“When the people were roused to demand their rights, when they asked for the universally claimed transformation of the land-owning System; when they asked for access to the great heartless machine of industry to humanise labour there – when we stopped our ears; we gave them a few crumbs in the name of charity and refused to envisage the solutions which reason and justice forced on every Christian conscience;

And there appeared immediately in the midst of the conflict a word lacking all meaning and reason for those who were to use it as a terrible weapon of attack. There appeared the word ‘Order’; they talked of the established order and fortifying themselves against the workers, they called them with infinite scorn, ‘enemies of order.”

‘Let everything go on as it was’, was the supreme aspiration of those who were comfortably placed in life, who: were little if at all perturbed by the Existence of the disinherited; yes, disinherited, a term and a conception which fill the mind with horror, so clearly do they speak of fratricidal and anti-Christian cruelty.”

I am reminded of Francis Adam’s lines:

Sometimes the heart and brain
Would be still and forget
Man, woman and childen
Dragged down the pit
But when I hear them declaiming
Of Liberty, Order and Law,
The husk-hearted gentleman
And the mud-souled bourgeois
A sombre, hateful desire
Creeps up slow in the breasts
To wreck the great guilty temple,
And give us rest.

“The great guilty temple,” there is the position in a nutshell. Guilty priests of that guilty temple who refused to envisage, who from atrophy of soul and mind were, I believe, incapable of envisaging, the solution which reason and justice forced on every Christian conscience.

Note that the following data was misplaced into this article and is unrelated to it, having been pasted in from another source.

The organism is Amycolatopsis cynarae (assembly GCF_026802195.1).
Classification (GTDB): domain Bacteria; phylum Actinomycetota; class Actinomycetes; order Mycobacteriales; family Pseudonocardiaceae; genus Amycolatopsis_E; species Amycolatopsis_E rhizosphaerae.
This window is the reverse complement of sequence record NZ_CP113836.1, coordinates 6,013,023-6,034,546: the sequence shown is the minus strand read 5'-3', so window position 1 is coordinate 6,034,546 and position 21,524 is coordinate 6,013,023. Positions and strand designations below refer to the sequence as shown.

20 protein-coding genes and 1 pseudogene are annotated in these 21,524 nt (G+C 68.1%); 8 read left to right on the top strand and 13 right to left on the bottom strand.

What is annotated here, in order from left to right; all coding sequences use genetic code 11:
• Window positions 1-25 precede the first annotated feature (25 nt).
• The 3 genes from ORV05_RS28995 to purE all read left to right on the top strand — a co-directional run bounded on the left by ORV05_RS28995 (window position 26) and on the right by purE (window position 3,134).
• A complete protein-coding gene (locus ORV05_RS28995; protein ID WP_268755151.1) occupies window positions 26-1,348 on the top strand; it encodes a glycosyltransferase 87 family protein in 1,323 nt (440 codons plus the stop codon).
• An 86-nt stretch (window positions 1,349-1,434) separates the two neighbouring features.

Wolves In Sheeps’ Clothing

But when the disinherited, claimed their human inheritance, they were not allowed to claim it legally and peacefully, as they sought to do. They were attacked by their disinheritors. They had to fight to defend more than their property they had not secured: they had to defend their liberty and their lives from the Fascist wolves, led on by the viler wolves in sheeps’ clothing: the guilty priests.

Not a dozen men, says the Cardinal, took up arms to defend themselves from the persecution of those who hold and administer property. We answer him, “Foul bloated blasphemer! The whole Spanish people took up arms to defend themselves against the treacherous, rebellious attack of those who held and administered property and cared little, if at all, for those they had disinherited.

“They took up arms,” do I say? They took up sticks, they took up stones, they fought with their bare hands for they had no arms to take. And in the sacred passion of the right for which they fought, and the burning determination not to be robbed once more by the treacherous violence of the inheritance, of which they had been robbed for centuries, now almost within their grasp, they wrested the arms from the hands of their persecutors and created a great people’s army.

And then what?

The bullies and thieves could not depend on their own, conscript army to shoot down their; brothers. They imported more and more infidel Moors to massacre their own countrymen in the name of the most high God.

But the Moors were not enough. They had to pawn their country to foreign butchers, till whole army corps of Germans and Italians came to help the holy ‘massacre.

I pray to the God of Justice, whom I believe can never be mocked in the end, that the peoples of the whole world will rise at last to take just vengeance on the spiritual criminals, who in frightful blasphemy pervert religion and encourage, the slaughter of the poor and humble, whom it is their duty to defend.

Source : Spain And The World, March 5th 1937, courtesy of the Kate Sharply Library.